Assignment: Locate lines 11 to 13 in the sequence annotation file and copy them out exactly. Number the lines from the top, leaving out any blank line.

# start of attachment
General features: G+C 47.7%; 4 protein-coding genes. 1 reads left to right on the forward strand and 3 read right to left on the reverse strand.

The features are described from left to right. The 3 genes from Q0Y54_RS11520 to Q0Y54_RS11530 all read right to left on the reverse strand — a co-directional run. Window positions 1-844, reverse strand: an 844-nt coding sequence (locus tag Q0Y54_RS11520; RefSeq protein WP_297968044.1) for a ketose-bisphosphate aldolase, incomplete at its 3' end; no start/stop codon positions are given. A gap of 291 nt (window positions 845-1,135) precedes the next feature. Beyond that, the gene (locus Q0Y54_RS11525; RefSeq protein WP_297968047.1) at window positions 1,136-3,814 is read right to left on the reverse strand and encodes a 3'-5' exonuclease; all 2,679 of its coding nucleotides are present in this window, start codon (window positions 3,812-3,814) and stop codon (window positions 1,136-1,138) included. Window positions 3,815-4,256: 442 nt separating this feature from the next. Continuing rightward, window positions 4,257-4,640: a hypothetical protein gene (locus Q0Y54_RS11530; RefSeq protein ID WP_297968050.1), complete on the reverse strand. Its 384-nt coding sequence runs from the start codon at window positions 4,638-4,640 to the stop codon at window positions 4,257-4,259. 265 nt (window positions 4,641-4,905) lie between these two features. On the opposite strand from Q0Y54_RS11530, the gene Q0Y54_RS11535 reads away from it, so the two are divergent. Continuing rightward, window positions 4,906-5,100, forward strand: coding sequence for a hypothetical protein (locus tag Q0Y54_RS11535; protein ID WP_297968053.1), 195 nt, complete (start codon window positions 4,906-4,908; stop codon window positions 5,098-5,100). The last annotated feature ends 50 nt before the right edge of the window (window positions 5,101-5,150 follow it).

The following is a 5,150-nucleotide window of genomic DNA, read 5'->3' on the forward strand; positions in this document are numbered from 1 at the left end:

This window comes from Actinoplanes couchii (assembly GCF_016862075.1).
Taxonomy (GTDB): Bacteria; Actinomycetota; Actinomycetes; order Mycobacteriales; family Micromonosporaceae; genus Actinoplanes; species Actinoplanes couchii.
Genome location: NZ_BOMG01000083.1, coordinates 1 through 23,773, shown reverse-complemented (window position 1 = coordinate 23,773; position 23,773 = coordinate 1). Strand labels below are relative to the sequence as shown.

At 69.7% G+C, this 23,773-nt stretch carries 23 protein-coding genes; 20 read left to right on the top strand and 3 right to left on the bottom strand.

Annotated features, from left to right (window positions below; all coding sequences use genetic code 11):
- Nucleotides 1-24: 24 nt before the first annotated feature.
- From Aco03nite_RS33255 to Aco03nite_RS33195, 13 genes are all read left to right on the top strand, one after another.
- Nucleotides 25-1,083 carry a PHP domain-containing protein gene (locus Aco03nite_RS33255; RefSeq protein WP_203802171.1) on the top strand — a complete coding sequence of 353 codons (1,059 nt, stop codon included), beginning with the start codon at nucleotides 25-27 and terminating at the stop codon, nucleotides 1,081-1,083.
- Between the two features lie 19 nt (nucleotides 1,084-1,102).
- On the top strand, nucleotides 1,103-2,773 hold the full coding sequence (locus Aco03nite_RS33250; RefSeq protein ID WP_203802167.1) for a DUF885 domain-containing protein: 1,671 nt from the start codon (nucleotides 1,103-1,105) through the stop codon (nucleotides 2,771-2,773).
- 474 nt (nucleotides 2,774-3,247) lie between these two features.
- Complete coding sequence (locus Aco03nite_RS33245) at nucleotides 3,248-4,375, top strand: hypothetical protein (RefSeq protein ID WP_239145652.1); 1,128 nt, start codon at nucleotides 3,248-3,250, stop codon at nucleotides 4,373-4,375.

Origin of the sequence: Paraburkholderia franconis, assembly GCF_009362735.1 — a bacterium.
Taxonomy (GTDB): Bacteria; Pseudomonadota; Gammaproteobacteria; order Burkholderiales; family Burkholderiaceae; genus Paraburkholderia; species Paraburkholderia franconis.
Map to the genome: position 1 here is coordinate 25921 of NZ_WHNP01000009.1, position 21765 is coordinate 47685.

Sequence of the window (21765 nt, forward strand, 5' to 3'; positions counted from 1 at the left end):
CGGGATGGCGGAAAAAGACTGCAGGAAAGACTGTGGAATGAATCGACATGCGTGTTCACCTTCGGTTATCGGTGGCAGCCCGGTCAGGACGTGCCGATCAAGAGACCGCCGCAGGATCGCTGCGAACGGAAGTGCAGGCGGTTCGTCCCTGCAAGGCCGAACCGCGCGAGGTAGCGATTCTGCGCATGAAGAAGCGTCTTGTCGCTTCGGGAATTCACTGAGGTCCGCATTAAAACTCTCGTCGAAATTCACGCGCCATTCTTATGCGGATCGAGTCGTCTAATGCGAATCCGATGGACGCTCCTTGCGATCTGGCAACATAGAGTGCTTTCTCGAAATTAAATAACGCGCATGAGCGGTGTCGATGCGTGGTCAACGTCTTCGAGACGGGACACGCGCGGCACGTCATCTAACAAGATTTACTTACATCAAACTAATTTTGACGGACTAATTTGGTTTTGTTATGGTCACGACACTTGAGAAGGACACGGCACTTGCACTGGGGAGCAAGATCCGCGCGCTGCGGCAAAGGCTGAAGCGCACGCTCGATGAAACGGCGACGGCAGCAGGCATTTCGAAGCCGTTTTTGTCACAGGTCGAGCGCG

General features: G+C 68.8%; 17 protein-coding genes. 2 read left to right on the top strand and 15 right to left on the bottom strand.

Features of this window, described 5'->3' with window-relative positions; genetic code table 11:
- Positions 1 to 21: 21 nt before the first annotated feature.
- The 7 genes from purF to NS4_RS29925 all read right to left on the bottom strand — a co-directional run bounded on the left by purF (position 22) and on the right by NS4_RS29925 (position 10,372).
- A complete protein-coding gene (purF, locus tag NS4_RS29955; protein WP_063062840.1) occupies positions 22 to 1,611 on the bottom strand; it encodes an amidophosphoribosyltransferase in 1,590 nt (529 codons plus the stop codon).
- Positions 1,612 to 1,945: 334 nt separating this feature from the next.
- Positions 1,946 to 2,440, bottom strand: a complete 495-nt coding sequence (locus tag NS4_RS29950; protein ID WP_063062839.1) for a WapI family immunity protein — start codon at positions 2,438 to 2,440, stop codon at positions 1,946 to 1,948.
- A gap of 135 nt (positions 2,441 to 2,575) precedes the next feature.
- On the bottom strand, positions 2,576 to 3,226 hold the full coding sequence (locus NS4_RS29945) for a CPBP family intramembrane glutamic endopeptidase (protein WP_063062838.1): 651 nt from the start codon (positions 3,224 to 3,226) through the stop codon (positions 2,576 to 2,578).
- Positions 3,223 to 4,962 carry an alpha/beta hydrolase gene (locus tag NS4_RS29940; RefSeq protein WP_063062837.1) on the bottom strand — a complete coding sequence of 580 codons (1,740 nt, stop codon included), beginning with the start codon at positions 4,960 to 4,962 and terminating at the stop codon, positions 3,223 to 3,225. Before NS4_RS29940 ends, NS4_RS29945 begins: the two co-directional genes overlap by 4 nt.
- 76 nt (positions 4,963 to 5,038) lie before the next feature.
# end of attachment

- Nucleotides 25-1,083 carry a PHP domain-containing protein gene (locus Aco03nite_RS33255; RefSeq protein WP_203802171.1) on the top strand — a complete coding sequence of 353 codons (1,059 nt, stop codon included), beginning with the start codon at nucleotides 25-27 and terminating at the stop codon, nucleotides 1,081-1,083.
- Between the two features lie 19 nt (nucleotides 1,084-1,102).
- On the top strand, nucleotides 1,103-2,773 hold the full coding sequence (locus Aco03nite_RS33250; RefSeq protein ID WP_203802167.1) for a DUF885 domain-containing protein: 1,671 nt from the start codon (nucleotides 1,103-1,105) through the stop codon (nucleotides 2,771-2,773).